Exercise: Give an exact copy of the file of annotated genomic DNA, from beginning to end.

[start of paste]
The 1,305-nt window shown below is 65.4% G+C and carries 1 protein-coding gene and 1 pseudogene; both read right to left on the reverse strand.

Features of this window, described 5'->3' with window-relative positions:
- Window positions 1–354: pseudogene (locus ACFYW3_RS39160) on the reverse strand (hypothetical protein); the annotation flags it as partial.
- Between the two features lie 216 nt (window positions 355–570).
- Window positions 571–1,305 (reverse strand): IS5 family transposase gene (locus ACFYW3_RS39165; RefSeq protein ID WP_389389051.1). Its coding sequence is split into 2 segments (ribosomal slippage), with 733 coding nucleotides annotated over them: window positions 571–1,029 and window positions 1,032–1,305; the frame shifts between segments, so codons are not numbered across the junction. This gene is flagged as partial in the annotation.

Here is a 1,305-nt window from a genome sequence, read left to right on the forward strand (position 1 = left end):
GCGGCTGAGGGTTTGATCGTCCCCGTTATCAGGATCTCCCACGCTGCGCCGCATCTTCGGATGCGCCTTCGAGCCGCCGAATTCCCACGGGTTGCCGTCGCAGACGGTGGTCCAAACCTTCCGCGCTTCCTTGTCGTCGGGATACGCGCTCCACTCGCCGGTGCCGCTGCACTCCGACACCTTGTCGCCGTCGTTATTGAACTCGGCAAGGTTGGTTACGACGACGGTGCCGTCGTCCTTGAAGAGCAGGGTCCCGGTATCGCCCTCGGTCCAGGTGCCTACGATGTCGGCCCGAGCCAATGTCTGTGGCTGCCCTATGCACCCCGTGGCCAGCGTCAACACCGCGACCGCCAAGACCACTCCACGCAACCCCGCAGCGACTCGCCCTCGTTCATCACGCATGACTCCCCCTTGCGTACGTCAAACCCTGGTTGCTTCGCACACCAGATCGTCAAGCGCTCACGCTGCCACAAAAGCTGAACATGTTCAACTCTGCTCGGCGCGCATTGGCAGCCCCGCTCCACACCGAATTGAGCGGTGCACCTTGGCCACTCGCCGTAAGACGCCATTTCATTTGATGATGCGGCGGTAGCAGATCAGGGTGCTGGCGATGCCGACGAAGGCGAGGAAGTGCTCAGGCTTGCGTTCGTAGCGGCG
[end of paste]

The 1,305-nt window shown below is 65.4% G+C and carries 1 protein-coding gene and 1 pseudogene; both read right to left on the reverse strand.

Features of this window, described 5'->3' with window-relative positions:
- Window positions 1–354: pseudogene (locus ACFYW3_RS39160) on the reverse strand (hypothetical protein); the annotation flags it as partial.
- Between the two features lie 216 nt (window positions 355–570).
- Window positions 571–1,305 (reverse strand): IS5 family transposase gene (locus ACFYW3_RS39165; RefSeq protein ID WP_389389051.1). Its coding sequence is split into 2 segments (ribosomal slippage), with 733 coding nucleotides annotated over them: window positions 571–1,029 and window positions 1,032–1,305; the frame shifts between segments, so codons are not numbered across the junction. This gene is flagged as partial in the annotation.

Here is a 1,305-nt window from a genome sequence, read left to right on the forward strand (position 1 = left end):
GCGGCTGAGGGTTTGATCGTCCCCGTTATCAGGATCTCCCACGCTGCGCCGCATCTTCGGATGCGCCTTCGAGCCGCCGAATTCCCACGGGTTGCCGTCGCAGACGGTGGTCCAAACCTTCCGCGCTTCCTTGTCGTCGGGATACGCGCTCCACTCGCCGGTGCCGCTGCACTCCGACACCTTGTCGCCGTCGTTATTGAACTCGGCAAGGTTGGTTACGACGACGGTGCCGTCGTCCTTGAAGAGCAGGGTCCCGGTATCGCCCTCGGTCCAGGTGCCTACGATGTCGGCCCGAGCCAATGTCTGTGGCTGCCCTATGCACCCCGTGGCCAGCGTCAACACCGCGACCGCCAAGACCACTCCACGCAACCCCGCAGCGACTCGCCCTCGTTCATCACGCATGACTCCCCCTTGCGTACGTCAAACCCTGGTTGCTTCGCACACCAGATCGTCAAGCGCTCACGCTGCCACAAAAGCTGAACATGTTCAACTCTGCTCGGCGCGCATTGGCAGCCCCGCTCCACACCGAATTGAGCGGTGCACCTTGGCCACTCGCCGTAAGACGCCATTTCATTTGATGATGCGGCGGTAGCAGATCAGGGTGCTGGCGATGCCGACGAAGGCGAGGAAGTGCTCAGGCTTGCGTTCGTAGCGGCG